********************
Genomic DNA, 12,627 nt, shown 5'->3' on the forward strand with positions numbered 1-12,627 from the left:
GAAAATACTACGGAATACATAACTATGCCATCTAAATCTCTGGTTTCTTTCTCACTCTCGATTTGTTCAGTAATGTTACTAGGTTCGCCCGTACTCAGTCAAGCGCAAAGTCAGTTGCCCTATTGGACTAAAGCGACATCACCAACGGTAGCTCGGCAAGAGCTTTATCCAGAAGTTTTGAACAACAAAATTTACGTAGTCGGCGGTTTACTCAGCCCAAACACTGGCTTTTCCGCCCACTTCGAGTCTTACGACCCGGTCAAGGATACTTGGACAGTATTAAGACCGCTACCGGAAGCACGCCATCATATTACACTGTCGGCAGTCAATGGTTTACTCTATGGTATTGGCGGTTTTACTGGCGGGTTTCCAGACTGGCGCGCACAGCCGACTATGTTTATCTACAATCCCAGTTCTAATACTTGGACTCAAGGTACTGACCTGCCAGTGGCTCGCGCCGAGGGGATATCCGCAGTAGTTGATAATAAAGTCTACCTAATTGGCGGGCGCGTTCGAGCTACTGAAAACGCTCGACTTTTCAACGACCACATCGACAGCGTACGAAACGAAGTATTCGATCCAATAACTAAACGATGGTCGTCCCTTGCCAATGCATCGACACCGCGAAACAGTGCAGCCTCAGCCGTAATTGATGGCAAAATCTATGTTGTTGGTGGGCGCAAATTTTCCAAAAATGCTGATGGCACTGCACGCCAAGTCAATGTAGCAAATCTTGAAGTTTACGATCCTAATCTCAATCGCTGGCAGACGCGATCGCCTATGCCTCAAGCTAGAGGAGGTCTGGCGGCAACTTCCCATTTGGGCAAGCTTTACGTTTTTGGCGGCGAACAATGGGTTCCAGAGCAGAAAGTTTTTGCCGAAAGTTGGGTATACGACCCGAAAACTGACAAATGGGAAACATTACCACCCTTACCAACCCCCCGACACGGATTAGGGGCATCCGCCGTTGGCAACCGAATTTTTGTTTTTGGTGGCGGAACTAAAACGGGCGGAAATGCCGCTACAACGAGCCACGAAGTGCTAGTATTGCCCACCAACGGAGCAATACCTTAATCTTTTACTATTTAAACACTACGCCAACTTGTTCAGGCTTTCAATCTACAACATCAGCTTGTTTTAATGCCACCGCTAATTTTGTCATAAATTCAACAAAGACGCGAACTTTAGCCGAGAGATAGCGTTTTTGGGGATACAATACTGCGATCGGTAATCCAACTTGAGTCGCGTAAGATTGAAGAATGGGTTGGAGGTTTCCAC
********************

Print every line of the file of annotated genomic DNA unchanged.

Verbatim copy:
Genomic DNA, 12,627 nt, shown 5'->3' on the forward strand with positions numbered 1-12,627 from the left:
GAAAATACTACGGAATACATAACTATGCCATCTAAATCTCTGGTTTCTTTCTCACTCTCGATTTGTTCAGTAATGTTACTAGGTTCGCCCGTACTCAGTCAAGCGCAAAGTCAGTTGCCCTATTGGACTAAAGCGACATCACCAACGGTAGCTCGGCAAGAGCTTTATCCAGAAGTTTTGAACAACAAAATTTACGTAGTCGGCGGTTTACTCAGCCCAAACACTGGCTTTTCCGCCCACTTCGAGTCTTACGACCCGGTCAAGGATACTTGGACAGTATTAAGACCGCTACCGGAAGCACGCCATCATATTACACTGTCGGCAGTCAATGGTTTACTCTATGGTATTGGCGGTTTTACTGGCGGGTTTCCAGACTGGCGCGCACAGCCGACTATGTTTATCTACAATCCCAGTTCTAATACTTGGACTCAAGGTACTGACCTGCCAGTGGCTCGCGCCGAGGGGATATCCGCAGTAGTTGATAATAAAGTCTACCTAATTGGCGGGCGCGTTCGAGCTACTGAAAACGCTCGACTTTTCAACGACCACATCGACAGCGTACGAAACGAAGTATTCGATCCAATAACTAAACGATGGTCGTCCCTTGCCAATGCATCGACACCGCGAAACAGTGCAGCCTCAGCCGTAATTGATGGCAAAATCTATGTTGTTGGTGGGCGCAAATTTTCCAAAAATGCTGATGGCACTGCACGCCAAGTCAATGTAGCAAATCTTGAAGTTTACGATCCTAATCTCAATCGCTGGCAGACGCGATCGCCTATGCCTCAAGCTAGAGGAGGTCTGGCGGCAACTTCCCATTTGGGCAAGCTTTACGTTTTTGGCGGCGAACAATGGGTTCCAGAGCAGAAAGTTTTTGCCGAAAGTTGGGTATACGACCCGAAAACTGACAAATGGGAAACATTACCACCCTTACCAACCCCCCGACACGGATTAGGGGCATCCGCCGTTGGCAACCGAATTTTTGTTTTTGGTGGCGGAACTAAAACGGGCGGAAATGCCGCTACAACGAGCCACGAAGTGCTAGTATTGCCCACCAACGGAGCAATACCTTAATCTTTTACTATTTAAACACTACGCCAACTTGTTCAGGCTTTCAATCTACAACATCAGCTTGTTTTAATGCCACCGCTAATTTTGTCATAAATTCAACAAAGACGCGAACTTTAGCCGAGAGATAGCGTTTTTGGGGATACAATACTGCGATCGGTAATCCAACTTGAGTCGCGTAAGATTGAAGAATGGGTTGGAGGTTTCCAC